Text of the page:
This analysis indicates that the 85 m.p.h. transport helicopter has a downtown-to-downtown speed advantage over the 170 m.p.h. airplane for distances up to 150 miles. The 100 m.p.h. helicopter would have a similar advantage up to 220 miles.
For the port of New York Authority, a similar kind of analysis was made using actual routes and travel points, and comparing the helicopter with surface transport as well as airplane. Probable helicopter times were compared with rail, bus and airline times. The results are shown in the following table.
Table 4. Probable Competitive Limits of Intercity Helicopter Service Where Intercity Speed Will Influence Passenger Participation New York/Newark Area 1955–1975
|Trip Distance in Miles||Combined Carrier and Limousine or Taxicab Running Time (in Minutes) From Local Point of Origin to Local Point of Destination1||Suggested Limits|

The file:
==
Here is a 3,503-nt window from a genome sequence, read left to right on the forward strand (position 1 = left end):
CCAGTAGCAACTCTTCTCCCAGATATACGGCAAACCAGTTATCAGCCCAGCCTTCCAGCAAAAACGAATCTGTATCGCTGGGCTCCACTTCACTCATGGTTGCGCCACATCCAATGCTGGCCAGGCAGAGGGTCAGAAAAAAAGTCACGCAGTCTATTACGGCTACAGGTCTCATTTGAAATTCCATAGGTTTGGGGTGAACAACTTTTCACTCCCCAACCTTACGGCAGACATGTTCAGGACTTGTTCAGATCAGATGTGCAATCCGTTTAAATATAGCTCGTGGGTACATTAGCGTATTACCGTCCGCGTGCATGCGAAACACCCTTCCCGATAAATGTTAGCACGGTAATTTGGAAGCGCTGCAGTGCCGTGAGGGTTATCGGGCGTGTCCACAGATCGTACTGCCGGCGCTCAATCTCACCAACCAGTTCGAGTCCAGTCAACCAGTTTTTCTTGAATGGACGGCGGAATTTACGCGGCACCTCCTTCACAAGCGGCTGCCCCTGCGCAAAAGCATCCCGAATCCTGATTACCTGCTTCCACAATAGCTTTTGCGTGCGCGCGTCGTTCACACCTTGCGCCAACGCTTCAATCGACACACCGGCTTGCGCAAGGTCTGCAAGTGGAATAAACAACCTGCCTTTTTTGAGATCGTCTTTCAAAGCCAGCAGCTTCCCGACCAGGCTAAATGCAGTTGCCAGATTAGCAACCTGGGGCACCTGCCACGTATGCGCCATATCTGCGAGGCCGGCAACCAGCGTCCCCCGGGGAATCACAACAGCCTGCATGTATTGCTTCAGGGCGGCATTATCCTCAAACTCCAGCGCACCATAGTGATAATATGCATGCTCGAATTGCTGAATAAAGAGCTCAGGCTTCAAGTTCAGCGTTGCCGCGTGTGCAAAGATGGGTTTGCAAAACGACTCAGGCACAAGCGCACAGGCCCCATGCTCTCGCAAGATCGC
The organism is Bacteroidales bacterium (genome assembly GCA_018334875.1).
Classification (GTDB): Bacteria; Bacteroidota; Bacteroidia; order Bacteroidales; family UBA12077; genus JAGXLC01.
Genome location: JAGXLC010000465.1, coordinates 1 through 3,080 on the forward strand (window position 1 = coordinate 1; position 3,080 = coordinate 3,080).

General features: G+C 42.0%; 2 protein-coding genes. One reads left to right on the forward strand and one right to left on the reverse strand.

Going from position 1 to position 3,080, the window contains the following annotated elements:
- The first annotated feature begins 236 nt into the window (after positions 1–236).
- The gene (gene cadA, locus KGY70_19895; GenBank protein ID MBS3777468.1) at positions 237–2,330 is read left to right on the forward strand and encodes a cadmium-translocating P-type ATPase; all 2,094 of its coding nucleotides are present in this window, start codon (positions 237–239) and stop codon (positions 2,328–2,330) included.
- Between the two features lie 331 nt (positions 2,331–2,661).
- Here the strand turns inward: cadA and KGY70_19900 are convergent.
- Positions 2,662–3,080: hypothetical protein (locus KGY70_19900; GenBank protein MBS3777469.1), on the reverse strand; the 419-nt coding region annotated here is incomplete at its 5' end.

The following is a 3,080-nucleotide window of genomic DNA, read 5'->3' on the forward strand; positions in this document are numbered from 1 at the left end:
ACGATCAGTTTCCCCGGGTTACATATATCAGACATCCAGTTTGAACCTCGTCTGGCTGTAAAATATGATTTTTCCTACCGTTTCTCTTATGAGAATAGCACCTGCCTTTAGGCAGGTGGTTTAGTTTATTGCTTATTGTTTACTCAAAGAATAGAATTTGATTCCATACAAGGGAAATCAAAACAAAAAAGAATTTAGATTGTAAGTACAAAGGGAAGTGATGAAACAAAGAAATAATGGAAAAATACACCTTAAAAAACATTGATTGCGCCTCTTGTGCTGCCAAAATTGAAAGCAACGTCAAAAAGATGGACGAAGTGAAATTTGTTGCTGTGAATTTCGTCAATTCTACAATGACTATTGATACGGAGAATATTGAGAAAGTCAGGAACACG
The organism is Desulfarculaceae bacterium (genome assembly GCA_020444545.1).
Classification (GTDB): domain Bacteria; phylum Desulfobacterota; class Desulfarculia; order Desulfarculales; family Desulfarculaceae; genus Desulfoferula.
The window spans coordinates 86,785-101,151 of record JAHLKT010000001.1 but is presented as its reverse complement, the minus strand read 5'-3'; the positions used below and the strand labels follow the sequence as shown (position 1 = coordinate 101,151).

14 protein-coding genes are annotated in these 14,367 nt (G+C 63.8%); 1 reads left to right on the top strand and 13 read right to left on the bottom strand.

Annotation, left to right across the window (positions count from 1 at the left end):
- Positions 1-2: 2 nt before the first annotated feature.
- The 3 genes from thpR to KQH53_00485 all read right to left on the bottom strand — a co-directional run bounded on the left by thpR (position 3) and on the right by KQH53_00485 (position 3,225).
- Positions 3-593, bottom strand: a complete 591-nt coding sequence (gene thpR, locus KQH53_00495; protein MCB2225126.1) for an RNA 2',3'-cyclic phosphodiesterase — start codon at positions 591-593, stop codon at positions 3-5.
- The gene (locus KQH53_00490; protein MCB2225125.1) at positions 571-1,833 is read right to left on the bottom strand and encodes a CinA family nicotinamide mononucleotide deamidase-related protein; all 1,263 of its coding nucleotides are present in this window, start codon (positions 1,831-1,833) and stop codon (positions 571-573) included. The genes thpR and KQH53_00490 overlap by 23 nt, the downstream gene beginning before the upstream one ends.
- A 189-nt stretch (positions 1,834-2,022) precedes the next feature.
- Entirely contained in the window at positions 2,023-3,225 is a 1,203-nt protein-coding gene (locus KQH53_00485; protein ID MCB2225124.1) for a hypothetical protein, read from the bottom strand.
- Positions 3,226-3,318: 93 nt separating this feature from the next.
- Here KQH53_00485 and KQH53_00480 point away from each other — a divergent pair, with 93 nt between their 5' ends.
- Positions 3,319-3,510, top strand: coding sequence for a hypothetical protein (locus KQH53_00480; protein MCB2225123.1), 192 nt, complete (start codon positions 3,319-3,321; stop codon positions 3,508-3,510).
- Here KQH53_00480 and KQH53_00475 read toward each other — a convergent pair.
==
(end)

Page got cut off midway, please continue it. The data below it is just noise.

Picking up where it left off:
|40||82||68||70||40||Unable to compete with Railroads –Superior to Airlines|
|60||128||82||80||58||Superior to Airlines – Superior to Railroads|
|160||340||234||130||123||Marginal with Airlines – Superior to Railroads|
|260||554||380||185||188||Unable to compete with Airlines –Superior to Railroads|
1 Official schedules and timetables used for computation of rail, airline, and bus times. Helicopter trend developed by using suggested route and service patterns (1960–1965) plus estimated block speeds of commercial type helicopters. Twenty minutes each have been added to rail, bus and helicopter times to allow passengers to move from local point of origin to origin terminal and from destination terminal to local point of destination. Sixty minutes have been added to the airline times for the same reason.
Source: Transportation by Helicopter 1955-1975, Table 12, p, 105